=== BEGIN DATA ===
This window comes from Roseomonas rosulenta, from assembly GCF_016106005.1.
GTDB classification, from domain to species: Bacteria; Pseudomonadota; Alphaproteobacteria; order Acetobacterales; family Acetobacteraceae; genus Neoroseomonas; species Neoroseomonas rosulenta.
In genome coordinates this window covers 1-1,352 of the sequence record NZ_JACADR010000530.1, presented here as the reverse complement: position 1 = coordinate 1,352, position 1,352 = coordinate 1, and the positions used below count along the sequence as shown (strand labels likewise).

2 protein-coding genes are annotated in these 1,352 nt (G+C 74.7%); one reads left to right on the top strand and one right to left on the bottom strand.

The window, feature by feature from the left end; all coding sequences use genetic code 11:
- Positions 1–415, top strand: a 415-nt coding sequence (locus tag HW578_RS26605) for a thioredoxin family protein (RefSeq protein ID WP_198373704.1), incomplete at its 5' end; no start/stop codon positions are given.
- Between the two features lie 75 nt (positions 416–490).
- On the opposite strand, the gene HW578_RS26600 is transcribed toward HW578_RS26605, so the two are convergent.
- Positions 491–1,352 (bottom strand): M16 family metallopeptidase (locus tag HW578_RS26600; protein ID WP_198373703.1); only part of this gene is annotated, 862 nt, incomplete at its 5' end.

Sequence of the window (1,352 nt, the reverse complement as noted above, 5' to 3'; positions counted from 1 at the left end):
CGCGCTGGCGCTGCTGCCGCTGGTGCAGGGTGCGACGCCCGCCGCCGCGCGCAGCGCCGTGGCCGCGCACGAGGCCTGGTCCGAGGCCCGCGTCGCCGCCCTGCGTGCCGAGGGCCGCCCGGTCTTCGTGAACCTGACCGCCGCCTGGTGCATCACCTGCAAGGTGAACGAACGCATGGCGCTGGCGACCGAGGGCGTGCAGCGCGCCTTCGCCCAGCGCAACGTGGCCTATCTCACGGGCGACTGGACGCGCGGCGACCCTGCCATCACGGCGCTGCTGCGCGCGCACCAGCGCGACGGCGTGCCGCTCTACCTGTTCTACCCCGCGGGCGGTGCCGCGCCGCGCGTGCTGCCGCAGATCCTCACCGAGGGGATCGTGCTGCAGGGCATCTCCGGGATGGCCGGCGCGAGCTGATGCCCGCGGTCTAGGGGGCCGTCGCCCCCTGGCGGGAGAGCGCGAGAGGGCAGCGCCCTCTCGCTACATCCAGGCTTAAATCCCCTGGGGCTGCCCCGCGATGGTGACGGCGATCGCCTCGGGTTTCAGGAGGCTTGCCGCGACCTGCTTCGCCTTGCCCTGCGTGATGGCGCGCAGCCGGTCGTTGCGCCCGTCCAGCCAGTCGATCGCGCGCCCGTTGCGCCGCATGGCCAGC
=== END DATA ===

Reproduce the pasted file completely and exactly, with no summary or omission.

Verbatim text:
This window comes from Roseomonas rosulenta, from assembly GCF_016106005.1.
GTDB classification, from domain to species: Bacteria; Pseudomonadota; Alphaproteobacteria; order Acetobacterales; family Acetobacteraceae; genus Neoroseomonas; species Neoroseomonas rosulenta.
In genome coordinates this window covers 1-1,352 of the sequence record NZ_JACADR010000530.1, presented here as the reverse complement: position 1 = coordinate 1,352, position 1,352 = coordinate 1, and the positions used below count along the sequence as shown (strand labels likewise).

2 protein-coding genes are annotated in these 1,352 nt (G+C 74.7%); one reads left to right on the top strand and one right to left on the bottom strand.

The window, feature by feature from the left end; all coding sequences use genetic code 11:
- Positions 1–415, top strand: a 415-nt coding sequence (locus tag HW578_RS26605) for a thioredoxin family protein (RefSeq protein ID WP_198373704.1), incomplete at its 5' end; no start/stop codon positions are given.
- Between the two features lie 75 nt (positions 416–490).
- On the opposite strand, the gene HW578_RS26600 is transcribed toward HW578_RS26605, so the two are convergent.
- Positions 491–1,352 (bottom strand): M16 family metallopeptidase (locus tag HW578_RS26600; protein ID WP_198373703.1); only part of this gene is annotated, 862 nt, incomplete at its 5' end.

Sequence of the window (1,352 nt, the reverse complement as noted above, 5' to 3'; positions counted from 1 at the left end):
CGCGCTGGCGCTGCTGCCGCTGGTGCAGGGTGCGACGCCCGCCGCCGCGCGCAGCGCCGTGGCCGCGCACGAGGCCTGGTCCGAGGCCCGCGTCGCCGCCCTGCGTGCCGAGGGCCGCCCGGTCTTCGTGAACCTGACCGCCGCCTGGTGCATCACCTGCAAGGTGAACGAACGCATGGCGCTGGCGACCGAGGGCGTGCAGCGCGCCTTCGCCCAGCGCAACGTGGCCTATCTCACGGGCGACTGGACGCGCGGCGACCCTGCCATCACGGCGCTGCTGCGCGCGCACCAGCGCGACGGCGTGCCGCTCTACCTGTTCTACCCCGCGGGCGGTGCCGCGCCGCGCGTGCTGCCGCAGATCCTCACCGAGGGGATCGTGCTGCAGGGCATCTCCGGGATGGCCGGCGCGAGCTGATGCCCGCGGTCTAGGGGGCCGTCGCCCCCTGGCGGGAGAGCGCGAGAGGGCAGCGCCCTCTCGCTACATCCAGGCTTAAATCCCCTGGGGCTGCCCCGCGATGGTGACGGCGATCGCCTCGGGTTTCAGGAGGCTTGCCGCGACCTGCTTCGCCTTGCCCTGCGTGATGGCGCGCAGCCGGTCGTTGCGCCCGTCCAGCCAGTCGATCGCGCGCCCGTTGCGCCGCATGGCCAGC